Turn on film of West Lafayette, Ind., defensive end George Karlaftis and you might immediately question whether he is only in his sophomore year of high school. The way he dominates opponents at such a young age is impressive, but there is one person not satisfied: George, himself.
“I am currently trying to gain 15-20 pounds in the next six weeks,” Karlaftis said. “I am trying to gain some muscle because I’m not strong yet… or, I could get way stronger.”
Strongside defensive end
The “not strong yet,” line is going to be a hard sell for the opponents Karlaftis pushed around all last season. At 6-foot-5 and 240 pounds, Karlaftis looked like a man amongst boys, despite being one of the youngest players on the field. He finished the season with 13 sacks among his 113 total tackles.
Football is in Karlaftis’ blood – his father played for the Miami Hurricanes in the early 1990’s – but it was not his first sport. Born in Greece, where he showed early talent in water polo, Karlaftis did not pick up the game of football until he moved to the United States almost three years ago. And since American football was not on television often in Greece, his exposure to the sport was limited.
“All I knew is that when Miami played FSU, we watched that game and we hate FSU,” Karlaftis recalled.
Karlaftis has acclimated to the sport in short order, and college coaches are starting to find him. In-state schools Indiana and Purdue were the first to offer, and SMU – where his uncle is on staff as an athletic trainer – has since joined that offer list. More programs are picking up their interest this off-season.
“Now that I am getting recruited I am not going to just pick a school based off what I grew up watching,” he said. “I am going to pick a school I can play at early, that has great facilities, a great coaching staff and great academics. That would be the perfect school for me.”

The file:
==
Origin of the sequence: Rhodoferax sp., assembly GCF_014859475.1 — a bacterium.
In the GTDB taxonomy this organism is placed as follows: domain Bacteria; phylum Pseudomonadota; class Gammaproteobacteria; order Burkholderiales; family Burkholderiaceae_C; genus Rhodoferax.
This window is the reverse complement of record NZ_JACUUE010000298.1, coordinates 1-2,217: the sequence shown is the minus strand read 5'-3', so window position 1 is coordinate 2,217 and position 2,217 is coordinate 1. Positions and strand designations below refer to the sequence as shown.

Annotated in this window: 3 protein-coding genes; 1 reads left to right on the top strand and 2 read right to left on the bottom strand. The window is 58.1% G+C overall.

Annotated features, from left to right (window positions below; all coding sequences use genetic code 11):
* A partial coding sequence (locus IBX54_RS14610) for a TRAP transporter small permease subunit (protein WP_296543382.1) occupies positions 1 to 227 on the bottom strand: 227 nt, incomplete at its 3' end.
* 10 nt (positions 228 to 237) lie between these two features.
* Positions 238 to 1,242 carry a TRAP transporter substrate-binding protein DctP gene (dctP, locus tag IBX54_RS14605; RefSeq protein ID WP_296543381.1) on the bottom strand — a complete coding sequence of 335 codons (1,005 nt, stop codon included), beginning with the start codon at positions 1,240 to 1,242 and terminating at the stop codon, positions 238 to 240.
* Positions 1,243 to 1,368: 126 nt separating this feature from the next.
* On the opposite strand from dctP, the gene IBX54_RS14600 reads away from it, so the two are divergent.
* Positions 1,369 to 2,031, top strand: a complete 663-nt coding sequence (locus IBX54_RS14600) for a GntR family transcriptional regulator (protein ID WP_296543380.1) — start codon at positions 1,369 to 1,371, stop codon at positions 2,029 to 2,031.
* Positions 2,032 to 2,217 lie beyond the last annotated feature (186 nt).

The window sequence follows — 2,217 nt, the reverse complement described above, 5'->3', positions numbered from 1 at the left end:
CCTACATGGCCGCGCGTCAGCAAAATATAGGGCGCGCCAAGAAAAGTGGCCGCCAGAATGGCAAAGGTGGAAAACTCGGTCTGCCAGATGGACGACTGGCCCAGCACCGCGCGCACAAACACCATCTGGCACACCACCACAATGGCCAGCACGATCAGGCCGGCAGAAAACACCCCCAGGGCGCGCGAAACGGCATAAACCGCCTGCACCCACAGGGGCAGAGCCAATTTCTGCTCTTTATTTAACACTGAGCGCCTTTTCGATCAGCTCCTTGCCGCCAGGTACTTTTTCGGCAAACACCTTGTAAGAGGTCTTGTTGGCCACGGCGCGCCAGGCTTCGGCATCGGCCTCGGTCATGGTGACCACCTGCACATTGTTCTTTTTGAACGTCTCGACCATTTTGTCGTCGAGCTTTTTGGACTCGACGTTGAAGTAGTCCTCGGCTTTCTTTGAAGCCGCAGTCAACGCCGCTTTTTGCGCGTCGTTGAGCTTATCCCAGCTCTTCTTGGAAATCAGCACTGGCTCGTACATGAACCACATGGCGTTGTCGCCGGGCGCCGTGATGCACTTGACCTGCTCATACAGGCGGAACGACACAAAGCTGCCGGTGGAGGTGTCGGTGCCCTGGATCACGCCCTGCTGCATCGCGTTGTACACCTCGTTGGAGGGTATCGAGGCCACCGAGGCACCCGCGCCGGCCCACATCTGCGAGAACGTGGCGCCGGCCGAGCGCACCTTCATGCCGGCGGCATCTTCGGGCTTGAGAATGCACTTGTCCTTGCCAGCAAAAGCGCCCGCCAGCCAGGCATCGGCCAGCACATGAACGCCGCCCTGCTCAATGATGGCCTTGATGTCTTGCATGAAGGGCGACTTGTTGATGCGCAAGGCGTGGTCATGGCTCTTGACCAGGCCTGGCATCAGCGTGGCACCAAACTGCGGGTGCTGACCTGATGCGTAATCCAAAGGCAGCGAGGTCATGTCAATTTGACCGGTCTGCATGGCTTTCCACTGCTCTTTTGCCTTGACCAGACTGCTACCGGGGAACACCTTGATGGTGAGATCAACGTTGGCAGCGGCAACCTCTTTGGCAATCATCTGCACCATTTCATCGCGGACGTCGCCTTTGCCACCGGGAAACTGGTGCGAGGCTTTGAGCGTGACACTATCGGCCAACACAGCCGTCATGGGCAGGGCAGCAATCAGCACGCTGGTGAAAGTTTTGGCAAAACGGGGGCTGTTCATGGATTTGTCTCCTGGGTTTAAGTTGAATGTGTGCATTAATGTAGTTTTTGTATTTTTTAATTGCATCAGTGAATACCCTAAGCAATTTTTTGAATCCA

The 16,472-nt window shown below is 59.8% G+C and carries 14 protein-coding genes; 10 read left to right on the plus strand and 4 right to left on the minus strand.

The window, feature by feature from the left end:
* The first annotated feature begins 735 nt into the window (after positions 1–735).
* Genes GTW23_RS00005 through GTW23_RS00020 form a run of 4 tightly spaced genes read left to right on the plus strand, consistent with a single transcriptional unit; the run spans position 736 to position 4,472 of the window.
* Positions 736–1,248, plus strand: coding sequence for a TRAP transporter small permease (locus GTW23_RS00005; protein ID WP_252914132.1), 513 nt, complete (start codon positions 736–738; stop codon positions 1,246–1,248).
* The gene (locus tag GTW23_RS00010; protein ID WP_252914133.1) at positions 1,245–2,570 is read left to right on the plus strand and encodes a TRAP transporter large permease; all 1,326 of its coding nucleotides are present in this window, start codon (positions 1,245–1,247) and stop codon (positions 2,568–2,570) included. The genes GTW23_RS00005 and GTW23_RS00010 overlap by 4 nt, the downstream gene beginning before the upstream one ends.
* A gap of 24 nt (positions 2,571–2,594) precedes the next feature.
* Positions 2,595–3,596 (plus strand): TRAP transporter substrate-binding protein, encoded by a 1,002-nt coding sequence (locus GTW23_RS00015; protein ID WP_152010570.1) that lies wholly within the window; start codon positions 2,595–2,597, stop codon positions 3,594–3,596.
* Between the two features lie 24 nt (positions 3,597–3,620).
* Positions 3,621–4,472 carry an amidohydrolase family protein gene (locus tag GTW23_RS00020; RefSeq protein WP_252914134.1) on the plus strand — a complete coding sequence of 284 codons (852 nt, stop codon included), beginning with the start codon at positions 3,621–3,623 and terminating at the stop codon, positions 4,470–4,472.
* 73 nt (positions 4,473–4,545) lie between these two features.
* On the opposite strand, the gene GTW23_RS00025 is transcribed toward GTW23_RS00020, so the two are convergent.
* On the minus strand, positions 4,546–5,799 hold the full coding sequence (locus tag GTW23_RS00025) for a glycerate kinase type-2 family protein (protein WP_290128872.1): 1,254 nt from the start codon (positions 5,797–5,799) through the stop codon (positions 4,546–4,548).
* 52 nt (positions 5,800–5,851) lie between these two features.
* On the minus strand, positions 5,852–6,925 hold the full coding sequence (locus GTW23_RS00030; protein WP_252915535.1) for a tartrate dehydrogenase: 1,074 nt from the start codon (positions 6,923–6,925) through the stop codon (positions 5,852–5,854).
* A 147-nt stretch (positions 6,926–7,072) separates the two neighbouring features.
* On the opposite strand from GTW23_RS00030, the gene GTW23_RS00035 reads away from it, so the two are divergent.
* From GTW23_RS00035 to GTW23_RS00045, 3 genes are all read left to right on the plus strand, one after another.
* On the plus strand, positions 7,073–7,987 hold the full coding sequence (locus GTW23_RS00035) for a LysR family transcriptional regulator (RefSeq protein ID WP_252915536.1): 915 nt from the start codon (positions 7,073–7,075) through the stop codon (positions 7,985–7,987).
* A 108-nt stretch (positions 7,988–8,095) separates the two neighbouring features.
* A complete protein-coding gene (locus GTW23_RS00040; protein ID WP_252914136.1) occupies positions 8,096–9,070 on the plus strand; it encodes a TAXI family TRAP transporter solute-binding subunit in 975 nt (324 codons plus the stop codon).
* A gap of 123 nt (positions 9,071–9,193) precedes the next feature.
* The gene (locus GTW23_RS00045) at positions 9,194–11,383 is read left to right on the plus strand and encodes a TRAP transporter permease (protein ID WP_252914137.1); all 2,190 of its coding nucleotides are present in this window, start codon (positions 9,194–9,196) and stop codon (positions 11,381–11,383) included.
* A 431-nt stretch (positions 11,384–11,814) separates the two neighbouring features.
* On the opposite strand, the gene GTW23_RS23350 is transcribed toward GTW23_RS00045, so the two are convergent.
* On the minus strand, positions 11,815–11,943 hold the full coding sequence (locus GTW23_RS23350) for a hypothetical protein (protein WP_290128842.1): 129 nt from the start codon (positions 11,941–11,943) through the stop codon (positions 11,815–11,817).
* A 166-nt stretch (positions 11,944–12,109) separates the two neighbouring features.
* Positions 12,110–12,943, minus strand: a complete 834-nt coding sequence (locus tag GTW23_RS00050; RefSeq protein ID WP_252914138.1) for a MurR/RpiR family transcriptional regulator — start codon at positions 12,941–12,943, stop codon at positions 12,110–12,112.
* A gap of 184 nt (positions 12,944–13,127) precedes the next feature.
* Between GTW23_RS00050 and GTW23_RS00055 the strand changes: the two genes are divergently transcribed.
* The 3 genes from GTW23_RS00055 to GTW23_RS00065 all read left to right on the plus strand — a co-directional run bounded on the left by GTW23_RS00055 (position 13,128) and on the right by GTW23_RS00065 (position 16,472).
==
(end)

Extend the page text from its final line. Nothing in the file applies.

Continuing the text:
Karlaftis’ father’s alma mater, Miami, has also started to show interest and told the legacy recruit they see him bulking up and being an athletic defensive tackle. Karlaftis’ father passed away a few years back, but the affinity for Miami remains.
“I’m hoping to get (more) from them,” Karlaftis said. “That would be really special for me.”
The next offer, though, could come from Notre Dame, where Karlaftis plans to visit on April 1. Assistant coach Mike Elston has told the rising junior they project him as a J.J. Watt-type: someone who can move around the front seven and attack from a variety of positions.
Ohio State is also picking up its interest, with offensive coordinator Kevin Wilson throwing out the possibility of utilizing Karlaftis in a tight end role.
The options are already many for Karlaftis, and the floodgates have not even opened yet. With the Spring Evaluation Period starting mid-April, Karlaftis could quickly become one of the most popular 2019 prospects in the entire Midwest.